In Women’s Tennis, Results Don’t Always Pay

Forbes publishes a list of the Top 10 highest grossing female athletes in the world each year, and in 2017, eight of these ten women were tennis players. Among women’s professional sports, tennis is by far the most popular due in large part to the increasingly equal TV face time and prize money the sport’s four grand slams provide competitors. Yet, where in men’s tennis, the most successful players generally earn the largest endorsement deals, results do not always yield similar sponsorships in the women’s game.

For example, consider the case of this year’s Australian Open finalists: world #1, Simona Halep, and world # 2, Caroline Wozniaki. Entering the final, neither woman had won a Grand Slam title and both have historically underperformed on the sport’s biggest stages. Halep’s career was peaking as she earned her place atop the rankings after a grueling ten years on tour. On the other hand, Wozniaki, a former year-end #1 in 2010 and 2011, had fallen out of the top ten in 2015 and 2016, and was on the comeback trail in 2017. Nonetheless, the disparity in endorsement deals between these two women was great. Wozniaki came in at seventh on the Forbes list, earning $7.5 million in 2017, $5 million of which was through endorsements from Adidas, Rolex, Usana, Babolat and Slate Drinks. Across the net, Halep was tenth on the list, and made $6.2 million in 2017, but only $1.5 million of came from endorsements. Where Halep made most of her money on court, Wozniaki earned most of hers off of it.

This pattern continued at the start of the 2018 season. At the end of the 2017, both Halep and Wozniaki’s most lucrative sponsorship contracts–their clothing deals with Adidas–ended. Wozniaki, who held one of the largest clothing sponsorship deals in the history of women’s tennis, re-signed with the company without controversy and was adorned in the iconic three stripes during her championship run in Melbourne. Halep, based on her #1 ranking, attempted to negotiate a bigger piece of the pie (reportedly similar to Wozniaki’s deal), but Adidas refused to budge. Halep’s team pursued other endorsements, but ultimately came back to Adidas asking for her previous contract value. However, Adidas had allocated its entire annual sponsorship budget and chose not reach a deal at all with its former spokesperson. As a result, the first-seeded Halep entered the tournament with no clothing sponsor and sported a custom-made red dress designed by “a seamstress . . . in China, actually.”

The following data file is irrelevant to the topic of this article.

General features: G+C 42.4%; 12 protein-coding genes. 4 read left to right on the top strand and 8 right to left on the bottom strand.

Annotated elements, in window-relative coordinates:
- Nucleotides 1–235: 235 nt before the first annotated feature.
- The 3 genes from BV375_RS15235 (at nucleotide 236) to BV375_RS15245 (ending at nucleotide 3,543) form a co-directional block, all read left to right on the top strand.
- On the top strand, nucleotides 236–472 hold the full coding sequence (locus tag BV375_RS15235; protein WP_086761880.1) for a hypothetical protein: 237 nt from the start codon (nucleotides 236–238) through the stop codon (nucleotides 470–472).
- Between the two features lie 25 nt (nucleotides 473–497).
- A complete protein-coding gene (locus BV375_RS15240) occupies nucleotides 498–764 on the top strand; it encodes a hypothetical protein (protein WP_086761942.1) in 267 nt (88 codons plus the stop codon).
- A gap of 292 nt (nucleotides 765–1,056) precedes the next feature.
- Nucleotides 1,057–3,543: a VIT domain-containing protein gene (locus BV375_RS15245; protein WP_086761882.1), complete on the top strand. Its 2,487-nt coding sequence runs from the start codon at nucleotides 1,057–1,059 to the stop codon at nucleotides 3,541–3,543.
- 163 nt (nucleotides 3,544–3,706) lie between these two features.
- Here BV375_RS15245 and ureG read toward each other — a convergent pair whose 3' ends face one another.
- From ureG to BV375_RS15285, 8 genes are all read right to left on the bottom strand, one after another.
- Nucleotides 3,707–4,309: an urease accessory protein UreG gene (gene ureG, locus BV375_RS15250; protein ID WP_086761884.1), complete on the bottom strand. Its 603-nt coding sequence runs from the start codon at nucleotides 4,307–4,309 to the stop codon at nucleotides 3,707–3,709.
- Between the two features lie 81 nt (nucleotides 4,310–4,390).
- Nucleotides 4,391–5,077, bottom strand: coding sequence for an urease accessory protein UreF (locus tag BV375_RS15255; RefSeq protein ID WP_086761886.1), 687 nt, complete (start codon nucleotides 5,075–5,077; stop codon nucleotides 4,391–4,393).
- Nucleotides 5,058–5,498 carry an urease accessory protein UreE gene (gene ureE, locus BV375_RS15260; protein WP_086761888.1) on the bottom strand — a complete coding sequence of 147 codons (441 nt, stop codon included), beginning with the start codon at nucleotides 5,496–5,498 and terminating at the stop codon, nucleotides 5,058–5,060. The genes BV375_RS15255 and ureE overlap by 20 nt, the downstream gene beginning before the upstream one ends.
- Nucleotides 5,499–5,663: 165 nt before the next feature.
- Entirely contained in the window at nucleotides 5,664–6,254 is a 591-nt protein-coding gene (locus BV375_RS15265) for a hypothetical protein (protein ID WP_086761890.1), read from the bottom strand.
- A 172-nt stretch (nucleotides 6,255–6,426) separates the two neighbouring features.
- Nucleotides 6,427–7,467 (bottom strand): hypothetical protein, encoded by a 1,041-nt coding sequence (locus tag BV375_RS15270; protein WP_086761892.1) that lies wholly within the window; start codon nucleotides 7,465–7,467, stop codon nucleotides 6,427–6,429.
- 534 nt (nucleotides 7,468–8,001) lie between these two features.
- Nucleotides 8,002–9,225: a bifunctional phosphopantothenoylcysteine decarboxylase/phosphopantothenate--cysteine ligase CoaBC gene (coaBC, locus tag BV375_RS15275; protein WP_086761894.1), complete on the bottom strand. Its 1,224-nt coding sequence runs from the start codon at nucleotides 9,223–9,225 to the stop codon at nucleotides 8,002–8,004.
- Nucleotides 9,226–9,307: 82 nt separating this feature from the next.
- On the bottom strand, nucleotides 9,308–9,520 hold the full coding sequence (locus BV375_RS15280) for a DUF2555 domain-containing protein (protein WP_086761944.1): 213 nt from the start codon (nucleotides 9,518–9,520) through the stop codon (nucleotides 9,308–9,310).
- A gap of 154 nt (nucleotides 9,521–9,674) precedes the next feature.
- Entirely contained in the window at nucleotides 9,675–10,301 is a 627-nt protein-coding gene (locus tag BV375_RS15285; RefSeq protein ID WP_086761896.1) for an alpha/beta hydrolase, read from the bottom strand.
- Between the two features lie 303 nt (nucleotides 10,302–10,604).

Adidas lucked out. Wozniaki won a three set, nearly three-hour battle over Halep in one of the best Australian Open Women’s Finals in recent memory. Yet, one cannot help but speculate that Adidas chose not to invest in Halep for reasons beyond the boundaries of the tennis court. This reason likely lies in marketability. Where Halep is a  5’6”, broken English-speaking Romanian who keeps to herself; Wozniaki is a 5’10”, blonde Dane, who speaks English as if it were her first language, has posed for the Sports Illustrated Swimsuit Edition and ESPN the Magazine‘s “Body Issue.” Previously, she was involved in a very public relationship with golf superstar, Rory McIlroy, and is currently engaged to former NBA Champion, David Lee

In essence, where Wozniaki is the poster child for the WTA on its billboards and in the press, Halep carries with her the image of a workhorse. Where in men’s athletics the workhorse is often celebrated and glorified, in women’s athletics, Halep proves that the marketability just is not there in today’s society. As such, to Adidas, Wozniaki stood out a liaison of the brand, rather than Halep, who would only be recognized for wearing it on court. In the end, Halep’s endorsement negotiations make clear that despite how hard women’s tennis players work to develop their craft on the court, endorsements happen less because of skill, and much more based on the overall persona of the athlete, including personal appearance and media image.

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